How do art and dharma intersect? To explore this question, we enlist the help of artists and visionaries who draw inspiration from their spiritual practice. Cover art: “Many Buddhas” by Jeannene Langford. Etching.
This issue of Inquiring Mind—second in a series focusing on the “three characteristics” of impermanence (anicca), suffering (dukkha) and nonself (anatta)—explores suffering as a core problem of existence. Cover art: Marianne Kolb, “Monk, No. 12, 2000.” Painting.
In this issue of Inquiring Mind we consider the violence of inattention—in our cities, our prisons, our ecosystems, and our day-to-day lives—and explore ways that mindfulness and compassion can bring healing to our world. Cover art: photographer Bob Hovey.
The interplay between our understandings of science and of the dharma forms the theme for this issue of Inquiring Mind. Cover Art: Marianne Kolb‘s painting, “There is nothing you can hold for very long.”
This issue evokes the tension between spirit and soul, between the realms of the absolute and relative, the dharma and the drama—and includes a special section on meditation and adolescents. Cover art: Bette Alexander, “Earth Angels.”
It is one thing to discover your own truth; quite another to declare it to the world. Writers in this issue proclaim their deepest truths, despite potential challenges and risks. Cover art: “Two Awakened Hearts View the World,” photo by Ed Brown. Sculpture by Patricia Sullivan.
This issue, with Andy Cooper as guest editor, examines the relationship between liberation and sanctification, as experienced in a life of spiritual practice. Cover art: “Bufo, Dr. Wolfram” by Michael Dee Cookinham. Painting.
Can anatta be acted out on stage? How do the muses of poetry talk with the Buddha? What about the Dharma of Just Hanging Out? In this issue, we explore these questions. Cover art: “Who Knows the Use of the Useless?” (1993) by Zea Morvitz. Acrylic and mixed media.
Like the thousand-armed Bodhisattva of compassion, the followers of Dharma are reaching out in all directions to heal the world. Throughout this issue of Inquiring Mind you will find evidence of what our featured artist Kazuaki Tanahashi calls “global heart.” Cover art: painting by Kazuaki Tanahashi.
In this issue of Inquiring Mind we explore the notion of anatta, hoping to illuminate its importance and to dispell some of the confusion surrounding it. Cover art: Jeff Greenwald took this photograph of an amusement-park-like art installation in Yokohama, Japan.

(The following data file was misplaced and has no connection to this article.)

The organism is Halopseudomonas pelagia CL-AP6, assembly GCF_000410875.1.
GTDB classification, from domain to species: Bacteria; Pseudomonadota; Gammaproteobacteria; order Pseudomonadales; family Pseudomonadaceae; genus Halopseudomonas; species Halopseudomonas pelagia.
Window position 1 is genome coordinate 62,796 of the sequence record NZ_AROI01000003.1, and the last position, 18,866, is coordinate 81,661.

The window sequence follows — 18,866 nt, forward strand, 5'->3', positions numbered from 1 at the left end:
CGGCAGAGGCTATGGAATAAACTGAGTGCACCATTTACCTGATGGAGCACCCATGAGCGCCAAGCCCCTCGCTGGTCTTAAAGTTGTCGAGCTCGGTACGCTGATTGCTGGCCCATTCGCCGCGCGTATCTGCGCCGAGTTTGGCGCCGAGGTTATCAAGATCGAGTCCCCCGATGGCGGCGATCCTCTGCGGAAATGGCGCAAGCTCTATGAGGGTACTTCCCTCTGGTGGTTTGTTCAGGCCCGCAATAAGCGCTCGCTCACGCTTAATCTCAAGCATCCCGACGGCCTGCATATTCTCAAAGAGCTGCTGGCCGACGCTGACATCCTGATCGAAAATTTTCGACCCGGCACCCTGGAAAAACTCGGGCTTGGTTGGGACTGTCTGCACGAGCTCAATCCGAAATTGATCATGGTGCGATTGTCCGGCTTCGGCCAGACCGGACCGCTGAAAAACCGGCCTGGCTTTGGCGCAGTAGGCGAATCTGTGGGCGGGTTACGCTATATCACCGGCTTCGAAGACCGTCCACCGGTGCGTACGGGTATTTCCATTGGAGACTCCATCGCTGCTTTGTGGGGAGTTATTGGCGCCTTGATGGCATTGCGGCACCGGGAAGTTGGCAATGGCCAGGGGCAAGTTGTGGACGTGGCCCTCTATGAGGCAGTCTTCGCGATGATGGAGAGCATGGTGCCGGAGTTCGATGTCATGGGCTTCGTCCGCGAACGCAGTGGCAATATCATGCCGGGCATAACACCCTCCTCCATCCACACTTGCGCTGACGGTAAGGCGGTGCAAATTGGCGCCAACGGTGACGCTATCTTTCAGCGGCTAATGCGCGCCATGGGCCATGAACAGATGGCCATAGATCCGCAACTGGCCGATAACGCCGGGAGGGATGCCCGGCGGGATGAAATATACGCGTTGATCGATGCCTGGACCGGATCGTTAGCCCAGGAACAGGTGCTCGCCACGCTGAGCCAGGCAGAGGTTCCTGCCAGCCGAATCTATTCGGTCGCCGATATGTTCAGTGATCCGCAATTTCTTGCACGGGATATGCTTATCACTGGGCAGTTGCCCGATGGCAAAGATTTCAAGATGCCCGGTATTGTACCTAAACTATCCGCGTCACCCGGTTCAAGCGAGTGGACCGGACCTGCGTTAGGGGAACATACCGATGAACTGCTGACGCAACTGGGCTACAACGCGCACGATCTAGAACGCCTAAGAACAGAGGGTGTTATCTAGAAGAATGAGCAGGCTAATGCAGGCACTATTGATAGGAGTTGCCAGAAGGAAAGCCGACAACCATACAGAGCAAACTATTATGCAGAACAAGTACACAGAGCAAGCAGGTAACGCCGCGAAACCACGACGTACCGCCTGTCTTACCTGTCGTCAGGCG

Different schools of Buddhism have a variety of approaches towards the body—from loathsomeness practices to the Tantric embrace. In this issue we explore our subject from head to foot. Cover art: “Hands” by Lorraine Capparell. It is a large glazed ceramic sculpture, 60″ diameter and 30″ tall.
Buddhist teachers and storytellers tell us their tales and discuss the role of storytelling in dharma transmission. Adding different flavors to the mix, we include Hasidic tales, contemporary fiction, and a Poetry Page full of questions. Cover art: Gordon Onslow-Ford, “All Ones Company,” 1993, acrylic on canvas, 82″ x … »
In this issue—along with our 10th anniversary retrospective—we focus on how meditation practice is moving out of retreat centers and into hospitals, prisons, inner cities, and political action campaigns, often leaving the Buddha behind. Cover art: Lorraine Capparell, based on a drawing we received from an overseas reader.
Kindness and its attending ethics may be expressed at any of the endless intersections in this web in which we live—on the meditation cushion, in family drama, in our decision making. . . Here, we look at ethics in the light of Buddhist teachings. Cover art: Mayumi Oda, from Touching Peace.
This issue of Inquiring Mind focuses on the teachings of Tibetan Dzogchen, Advaita master Hari Lal Poonja and former Zen teacher Toni Packer as ways of exploring dharma that emphasizes non-duality. Andrew Cooper gives an overview.
All the Buddhist paths intersect in this issue’s cover photo of the Dalai Lama hugging a penguin. May all people, penguins and other sentient beings be liberated. Cover photo: Susan Middleton and David Liittschwager, California Academy of Sciences, 1991
Features include an interview with author and translator Stephen Mitchell; Thich Nhat Hanh offering advice to artists; Chogyam Trungpa Rinpoche and Allen Ginsberg chatting about rock and roll; followed by an expanded section of musings and reviews of dharmic literature.
From Joseph Goldstein on “Possibilities of the Path” and AIDS activist John Hobbie on “Four Heavenly Messengers,” to a variety of senior teachers’ reflections on their favorite sutta passages, this issue grounds readers in Buddhist philosophy.
There is more to spirituality and dharma than retreats or daily meditation. Drawing insight from Joanna Macy, Larry Rosenberg, Jack Kornfield and others, this issue looks at activism, parenting and daily life as practice. Even further off the zafu, Insight teachers do a teaching-tour in glasnost-era USSR.
What is the overlap between psychotherapy and meditation? How are these practices different vs. complementary? Is meditation harmful to some people? Prominent dharma teachers, psychologists and East-West scholars dive deep into these questions.
Alongside an early interview with the venerable Thich Nhat Hanh, Western teachers examine the Eastern roots of Buddhist practice, women’s spirituality, mystical experiences and more.
Volume 2, Number 2
Themes of activism and loneliness weave through Inquiring Mind’s interviews with Ram Dass and Vimala Thakar—as well as poetry, book reviews that are essays in their own right, a Practice Q&A and Wes Nisker’s The Dharma & the Drama column.
Volume 2, Number 1
This third issue of Inquiring Mind revolves around the question of how to bring spiritual practice into everyday life—even when living in tumultuous times. Interviews with Allen Ginsberg and A. T. Ariyaratne touch on the influence of politics on the evolution of Buddhist practice.
Volume 1, Number 2
For the second issue of Inquiring Mind, Jack Kornfield and Ruth Denison give interviews, Joseph Goldstien fields questions about practice, several poets share their work, and Jeanne Hay Rosenblum describes how A. H. Almaas’s Diamond Approach enhanced her meditation practice.
Volume 1, Number 1
Inquiring Mind’s debut issue features interviews with Joseph Goldstein and Christopher Titmuss, articles by James Baraz, Corey Fischer and Wes Nisker, and poetry—lots of poetry!